Kris retired two years ago and decided that she liked to travel with me as I do locums work. This means that we take a taxi to and from the airport, a truly awkward experience. We call a day ahead, call half an hour beforehand, and still they don’t show up. The drivers are invariably African and hostile until my alcoholic personality disorder kicks in; “Africa, big place, where in Africa?” “Ethiopia.” “The Highlands or coast?” “Oh, you know Africa! The HIghlands.” Kris; “You’re Christian? Did you get kicked, go to Libya?” By this time the guy is wracked with emotion, ready to talk about his family, hopes, past, and we’re at the end of the journey. It costs $13.40. I try to give the guy 15 dollars, if I can find it as it’s often dark or worse yet, raining. Awkward.

Then the people at the airport decreed that Taxis bringing folks from Kentwood had to charge a minimum of 15 dollars. I don’t know how the airport can write a rule like that or even enforce it. We at the city commission should investigate.

This diktat caused me to rebel. I downloaded Uber and we have since had an excellent experience. The price is $7.30, half of a taxi, it automatically goes on my credit card and so is a recorded as deductible cost of doing business, the cars are uniformly interesting (two Priuses) and the drivers are all fascinating (a guy who sold art, several retired executives escaping their wives, an African American who was damned if he would ever work for somebody again.) In creative moments I calculate that if Uber can get us to the airport for 7 dollars, that they can get us to Meijers for 5; maybe get rid of one of our cars……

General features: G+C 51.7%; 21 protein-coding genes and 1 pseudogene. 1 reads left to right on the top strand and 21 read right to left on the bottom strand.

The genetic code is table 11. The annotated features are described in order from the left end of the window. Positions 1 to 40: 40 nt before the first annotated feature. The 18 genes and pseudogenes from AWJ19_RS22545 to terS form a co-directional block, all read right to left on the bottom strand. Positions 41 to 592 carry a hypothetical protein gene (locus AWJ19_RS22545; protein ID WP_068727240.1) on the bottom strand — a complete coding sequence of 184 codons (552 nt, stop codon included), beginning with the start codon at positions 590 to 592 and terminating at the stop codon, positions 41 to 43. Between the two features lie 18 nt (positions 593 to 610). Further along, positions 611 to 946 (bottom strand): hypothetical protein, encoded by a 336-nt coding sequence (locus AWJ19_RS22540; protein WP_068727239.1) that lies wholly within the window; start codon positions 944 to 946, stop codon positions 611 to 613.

Then the Economist threw a bomb. It devoted a recent issue to the Uberization of transportation. It’s not what our Uber drivers had envisioned. Uber wants to get rid of all their drivers and instead operate a fleet of self drivers.-enough self drivers to replace most car functions as Americans now use them. They would operate a large fleet, cars constantly running, that would pick people up at their front doors and deliver them to their places of work, doctor’s offices, bars and at Aunt Tillie’s, then go off to pick up yet another customer.. The cost would be minimal, safety high, efficiency nearly perfect.

Wow.

Then Uber announced that they were testing 4 Ford Focuses that had been modified to be self drivers in Pittsburg.    Pittsburg!   Fifth Avenue is the only straight street in the whole region. They had to build the airport 20 miles out of town where it was flat enough to land a DC4 back in the day. It’s ice and snow, steep grades, intersections where 5 streets come together, narrow, 1900s built streets. Everything is lined with worn out brick or cement. No one would test drive a self driver in that environment.

Unless he knew that his product could handle the job. (I would have said “Had the calm confidence of a Christian holding 4 Aces” (Twain) but can’t make it work.)

Daughter who has lived in P’burg for 7 years is here with us, so we ask about the self drivers; Yep, she’s seen more than one. They exist, ugly, roof has a bubble so distinctive enough for it to be known if they fail somehow.